Affordable Care Act

When CVS Health customers complained to the company about privacy violations, some of the calls and letters made their way to Joseph Fenity. One patient's medication was delivered to his neighbor, revealing he had cancer. Another was upset because a pharmacist had yelled personal information across the counter.

Kentucky Gov.-elect Matt Bevin, who takes office Dec. 8, plans to dismantle the state's successful health insurance exchange and shift consumers to the federal one. It's a campaign promise that has sparked controversy in the state.

Supporters of Kentucky's exchange, called Kynect, have asked Bevin to reconsider. They say the exchange created under Obamacare and an expansion of Medicaid have improved public health by dramatically increasing the number of Kentuckians with health coverage.

Consumers seeking health policies with the most freedom in choosing doctors and hospitals are finding far fewer of those plans on the insurance marketplaces. And the premiums are rising faster than for other types of coverage.

The open enrollment window for health insurance is open. As of Sunday, people could start shopping for coverage through the state and federal marketplaces. Naturally, when the options are on the table (or screen), questions pop up about how the buying process works and how to choose the best plan. Here are some recent questions and answers.

I like the low premiums of marketplace plans with high deductibles, but even though I'm pretty healthy, I'm worried about having to pay for everything until I meet that deductible. Is there any way around that?

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A large majority of Kentuckians want state leaders to make the reduction of health care costs a top priority, according to a Kentucky Health Issues Poll released this week.

Say you bought health insurance through the federal health exchange, paid the premiums and followed the rules.

And then say you start having pain in your hands. Your doctor refers you to a rheumatologist to test for arthritis.

But when you search for the specialist, there isn't one there.

When it comes to health savings accounts and the so-called Cadillac tax on expensive health plans, the questions just keep coming. And what do you do about adding grandchildren to a health plan? Let's tackle that one, too.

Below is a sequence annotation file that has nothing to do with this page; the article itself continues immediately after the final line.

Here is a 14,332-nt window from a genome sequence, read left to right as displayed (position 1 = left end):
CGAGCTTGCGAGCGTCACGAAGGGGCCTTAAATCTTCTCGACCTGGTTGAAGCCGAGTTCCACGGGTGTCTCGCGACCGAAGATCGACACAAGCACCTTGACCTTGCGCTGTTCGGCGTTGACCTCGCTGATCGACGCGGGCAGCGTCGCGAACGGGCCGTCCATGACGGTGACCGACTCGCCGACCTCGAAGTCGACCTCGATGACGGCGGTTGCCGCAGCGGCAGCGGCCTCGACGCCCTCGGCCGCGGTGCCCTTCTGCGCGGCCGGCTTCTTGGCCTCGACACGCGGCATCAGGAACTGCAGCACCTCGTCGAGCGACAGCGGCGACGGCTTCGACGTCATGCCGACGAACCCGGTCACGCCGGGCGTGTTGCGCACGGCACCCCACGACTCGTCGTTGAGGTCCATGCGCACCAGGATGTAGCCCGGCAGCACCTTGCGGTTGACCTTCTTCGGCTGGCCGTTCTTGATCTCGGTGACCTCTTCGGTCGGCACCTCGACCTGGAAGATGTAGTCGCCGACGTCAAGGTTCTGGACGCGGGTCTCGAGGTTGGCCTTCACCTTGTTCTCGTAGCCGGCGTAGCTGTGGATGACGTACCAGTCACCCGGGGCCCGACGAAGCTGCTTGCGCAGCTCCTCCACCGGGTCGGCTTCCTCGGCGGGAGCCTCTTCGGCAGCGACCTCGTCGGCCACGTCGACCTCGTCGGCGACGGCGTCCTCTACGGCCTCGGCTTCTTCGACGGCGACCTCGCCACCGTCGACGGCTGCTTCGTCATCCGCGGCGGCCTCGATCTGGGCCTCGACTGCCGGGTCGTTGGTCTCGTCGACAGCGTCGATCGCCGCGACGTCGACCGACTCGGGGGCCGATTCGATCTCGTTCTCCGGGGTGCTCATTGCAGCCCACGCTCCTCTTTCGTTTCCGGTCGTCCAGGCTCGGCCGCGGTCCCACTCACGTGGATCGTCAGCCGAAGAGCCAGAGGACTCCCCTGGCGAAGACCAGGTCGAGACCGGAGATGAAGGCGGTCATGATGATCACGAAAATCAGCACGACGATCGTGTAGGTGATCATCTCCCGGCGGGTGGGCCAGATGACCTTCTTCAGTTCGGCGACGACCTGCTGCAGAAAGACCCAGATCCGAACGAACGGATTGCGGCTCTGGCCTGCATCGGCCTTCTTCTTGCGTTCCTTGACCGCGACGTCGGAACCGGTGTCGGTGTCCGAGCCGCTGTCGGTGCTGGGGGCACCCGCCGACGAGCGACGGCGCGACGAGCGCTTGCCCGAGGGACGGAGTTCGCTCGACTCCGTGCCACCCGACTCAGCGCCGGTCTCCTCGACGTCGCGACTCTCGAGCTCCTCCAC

Last year, my wife and I opened a health savings account. Since then, my account has been moved twice, and we have no choice as to who manages it. We can't shop around for someone with lower fees. I think that is a big flaw in the system. Why can't I choose to have my HSA with the same company I have my brokerage account?

Health care costs continue to rise, and workers are shouldering more of the burden.

The big reason? Skyrocketing deductibles.

More companies are adding deductibles to the insurance plans they offer their employees. And for those who already had to pay deductibles, the out-of-pocket outlays are growing.

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  State Sen. Ralph Alvarado is looking into whether Kentucky can start selling its successful health insurance exchange program — Kynect — to other states.

Federal funding for Planned Parenthood will clearly be a flashpoint when Congress returns this week from its summer break.

But the fate of many other health programs, from the National Institutes of Health to efforts to reduce teen pregnancy, hang in the balance as well, as lawmakers decide whether and how to fund the government after the current fiscal year expires Sept. 30.

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